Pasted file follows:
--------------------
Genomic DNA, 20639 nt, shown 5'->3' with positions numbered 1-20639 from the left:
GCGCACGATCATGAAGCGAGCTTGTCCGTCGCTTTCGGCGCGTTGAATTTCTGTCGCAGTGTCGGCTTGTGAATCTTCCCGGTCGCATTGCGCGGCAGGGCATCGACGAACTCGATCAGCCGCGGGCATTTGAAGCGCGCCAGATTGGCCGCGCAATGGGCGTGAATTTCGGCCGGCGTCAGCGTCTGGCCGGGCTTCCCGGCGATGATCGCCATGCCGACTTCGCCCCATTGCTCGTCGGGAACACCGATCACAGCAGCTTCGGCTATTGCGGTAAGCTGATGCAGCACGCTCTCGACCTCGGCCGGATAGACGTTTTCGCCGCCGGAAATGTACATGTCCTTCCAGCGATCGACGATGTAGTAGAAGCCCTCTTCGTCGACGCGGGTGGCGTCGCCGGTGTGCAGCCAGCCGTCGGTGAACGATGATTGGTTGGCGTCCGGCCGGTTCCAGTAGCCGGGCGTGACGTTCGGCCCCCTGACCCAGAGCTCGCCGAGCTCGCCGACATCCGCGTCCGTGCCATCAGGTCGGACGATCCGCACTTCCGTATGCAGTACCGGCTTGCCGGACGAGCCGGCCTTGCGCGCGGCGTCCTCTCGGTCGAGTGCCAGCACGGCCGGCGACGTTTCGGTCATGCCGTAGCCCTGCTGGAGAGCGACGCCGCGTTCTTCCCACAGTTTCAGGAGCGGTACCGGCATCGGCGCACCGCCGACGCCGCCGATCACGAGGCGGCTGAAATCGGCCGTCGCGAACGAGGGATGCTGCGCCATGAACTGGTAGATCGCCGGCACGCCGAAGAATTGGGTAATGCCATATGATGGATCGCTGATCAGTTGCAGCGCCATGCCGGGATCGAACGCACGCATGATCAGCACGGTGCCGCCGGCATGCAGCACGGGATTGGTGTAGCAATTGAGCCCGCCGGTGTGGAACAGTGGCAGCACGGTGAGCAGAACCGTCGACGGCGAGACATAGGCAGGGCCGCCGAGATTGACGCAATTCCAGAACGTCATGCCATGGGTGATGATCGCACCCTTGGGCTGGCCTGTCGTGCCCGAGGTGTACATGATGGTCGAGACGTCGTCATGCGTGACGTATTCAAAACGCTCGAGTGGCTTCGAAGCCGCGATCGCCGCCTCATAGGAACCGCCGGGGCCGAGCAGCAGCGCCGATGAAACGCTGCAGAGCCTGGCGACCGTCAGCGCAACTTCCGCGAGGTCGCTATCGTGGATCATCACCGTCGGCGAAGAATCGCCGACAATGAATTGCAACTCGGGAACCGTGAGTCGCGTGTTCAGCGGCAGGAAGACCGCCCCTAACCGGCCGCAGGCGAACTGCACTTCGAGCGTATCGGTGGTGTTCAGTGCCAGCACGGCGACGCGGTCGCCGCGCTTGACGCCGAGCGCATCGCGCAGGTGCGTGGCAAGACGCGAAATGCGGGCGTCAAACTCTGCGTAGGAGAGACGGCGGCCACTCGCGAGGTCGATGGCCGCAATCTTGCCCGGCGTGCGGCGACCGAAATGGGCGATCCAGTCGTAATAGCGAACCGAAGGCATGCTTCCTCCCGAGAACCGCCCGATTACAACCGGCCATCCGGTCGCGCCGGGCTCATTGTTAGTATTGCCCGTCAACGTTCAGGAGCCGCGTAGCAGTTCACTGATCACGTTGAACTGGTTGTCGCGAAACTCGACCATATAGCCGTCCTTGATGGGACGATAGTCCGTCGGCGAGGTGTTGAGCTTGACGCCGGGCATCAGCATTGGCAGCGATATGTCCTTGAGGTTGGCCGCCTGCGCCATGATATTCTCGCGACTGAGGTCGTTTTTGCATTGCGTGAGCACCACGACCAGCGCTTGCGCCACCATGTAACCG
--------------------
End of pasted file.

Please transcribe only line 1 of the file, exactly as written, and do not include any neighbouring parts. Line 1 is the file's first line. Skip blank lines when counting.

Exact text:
Genomic DNA, 20639 nt, shown 5'->3' with positions numbered 1-20639 from the left: